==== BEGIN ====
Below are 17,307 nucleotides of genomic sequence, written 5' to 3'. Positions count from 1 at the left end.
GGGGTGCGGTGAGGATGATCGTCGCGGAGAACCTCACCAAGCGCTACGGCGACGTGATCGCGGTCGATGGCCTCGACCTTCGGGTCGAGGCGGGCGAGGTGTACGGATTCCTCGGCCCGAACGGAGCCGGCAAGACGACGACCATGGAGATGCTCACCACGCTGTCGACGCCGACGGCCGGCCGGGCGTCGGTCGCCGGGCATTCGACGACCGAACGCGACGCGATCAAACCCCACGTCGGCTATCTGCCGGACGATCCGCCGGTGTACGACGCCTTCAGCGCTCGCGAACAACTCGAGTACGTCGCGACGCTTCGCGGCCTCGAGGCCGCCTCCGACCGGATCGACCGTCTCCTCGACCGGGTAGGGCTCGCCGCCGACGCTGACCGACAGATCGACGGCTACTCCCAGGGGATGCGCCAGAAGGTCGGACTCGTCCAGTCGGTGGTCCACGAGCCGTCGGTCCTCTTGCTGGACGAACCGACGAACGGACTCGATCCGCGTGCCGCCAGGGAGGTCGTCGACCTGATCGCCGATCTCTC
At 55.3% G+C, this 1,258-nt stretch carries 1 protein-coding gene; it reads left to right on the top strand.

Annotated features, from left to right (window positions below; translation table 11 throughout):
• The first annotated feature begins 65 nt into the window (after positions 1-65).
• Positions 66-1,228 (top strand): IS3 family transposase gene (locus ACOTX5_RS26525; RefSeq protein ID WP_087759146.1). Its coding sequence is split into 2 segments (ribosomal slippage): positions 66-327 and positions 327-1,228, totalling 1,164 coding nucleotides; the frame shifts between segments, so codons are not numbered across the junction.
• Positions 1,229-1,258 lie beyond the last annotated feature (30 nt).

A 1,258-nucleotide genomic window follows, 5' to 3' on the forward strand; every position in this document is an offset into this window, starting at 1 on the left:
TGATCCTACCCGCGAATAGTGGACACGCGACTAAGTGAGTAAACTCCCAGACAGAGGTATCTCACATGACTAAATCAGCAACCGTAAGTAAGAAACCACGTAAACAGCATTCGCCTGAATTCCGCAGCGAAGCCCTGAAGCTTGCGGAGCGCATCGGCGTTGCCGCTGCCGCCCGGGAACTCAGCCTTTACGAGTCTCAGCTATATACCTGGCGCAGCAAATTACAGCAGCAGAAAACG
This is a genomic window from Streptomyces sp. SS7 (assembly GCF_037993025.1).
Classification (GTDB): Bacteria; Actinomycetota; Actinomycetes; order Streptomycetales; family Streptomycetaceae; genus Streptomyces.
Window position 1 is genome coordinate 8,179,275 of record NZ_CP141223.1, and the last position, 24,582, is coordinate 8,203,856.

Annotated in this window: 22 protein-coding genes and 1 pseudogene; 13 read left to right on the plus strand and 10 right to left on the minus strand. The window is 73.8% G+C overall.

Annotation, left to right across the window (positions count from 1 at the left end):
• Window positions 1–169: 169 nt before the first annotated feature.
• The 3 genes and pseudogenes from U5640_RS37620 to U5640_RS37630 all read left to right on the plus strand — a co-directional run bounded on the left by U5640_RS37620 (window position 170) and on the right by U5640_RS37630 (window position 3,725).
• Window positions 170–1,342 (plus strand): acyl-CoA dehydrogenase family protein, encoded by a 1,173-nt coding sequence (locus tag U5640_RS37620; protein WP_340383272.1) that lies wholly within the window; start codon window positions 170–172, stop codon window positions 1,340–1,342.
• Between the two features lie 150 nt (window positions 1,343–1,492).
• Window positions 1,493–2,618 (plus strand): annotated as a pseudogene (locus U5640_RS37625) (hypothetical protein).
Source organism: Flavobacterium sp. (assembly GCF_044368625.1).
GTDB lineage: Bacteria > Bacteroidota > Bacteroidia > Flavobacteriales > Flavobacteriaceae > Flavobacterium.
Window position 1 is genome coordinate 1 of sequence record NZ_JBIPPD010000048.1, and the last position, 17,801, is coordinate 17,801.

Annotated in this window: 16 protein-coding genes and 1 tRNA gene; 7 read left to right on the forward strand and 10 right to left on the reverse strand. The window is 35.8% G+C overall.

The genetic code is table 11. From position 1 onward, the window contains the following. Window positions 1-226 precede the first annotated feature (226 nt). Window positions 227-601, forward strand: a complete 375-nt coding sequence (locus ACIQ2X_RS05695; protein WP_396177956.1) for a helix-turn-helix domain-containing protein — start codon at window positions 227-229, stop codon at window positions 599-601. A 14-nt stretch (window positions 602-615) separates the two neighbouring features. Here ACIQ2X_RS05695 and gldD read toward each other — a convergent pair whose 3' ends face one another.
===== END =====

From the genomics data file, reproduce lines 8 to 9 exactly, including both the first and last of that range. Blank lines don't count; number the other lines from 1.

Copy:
A 1,258-nucleotide genomic window follows, 5' to 3' on the forward strand; every position in this document is an offset into this window, starting at 1 on the left:
TGATCCTACCCGCGAATAGTGGACACGCGACTAAGTGAGTAAACTCCCAGACAGAGGTATCTCACATGACTAAATCAGCAACCGTAAGTAAGAAACCACGTAAACAGCATTCGCCTGAATTCCGCAGCGAAGCCCTGAAGCTTGCGGAGCGCATCGGCGTTGCCGCTGCCGCCCGGGAACTCAGCCTTTACGAGTCTCAGCTATATACCTGGCGCAGCAAATTACAGCAGCAGAAAACG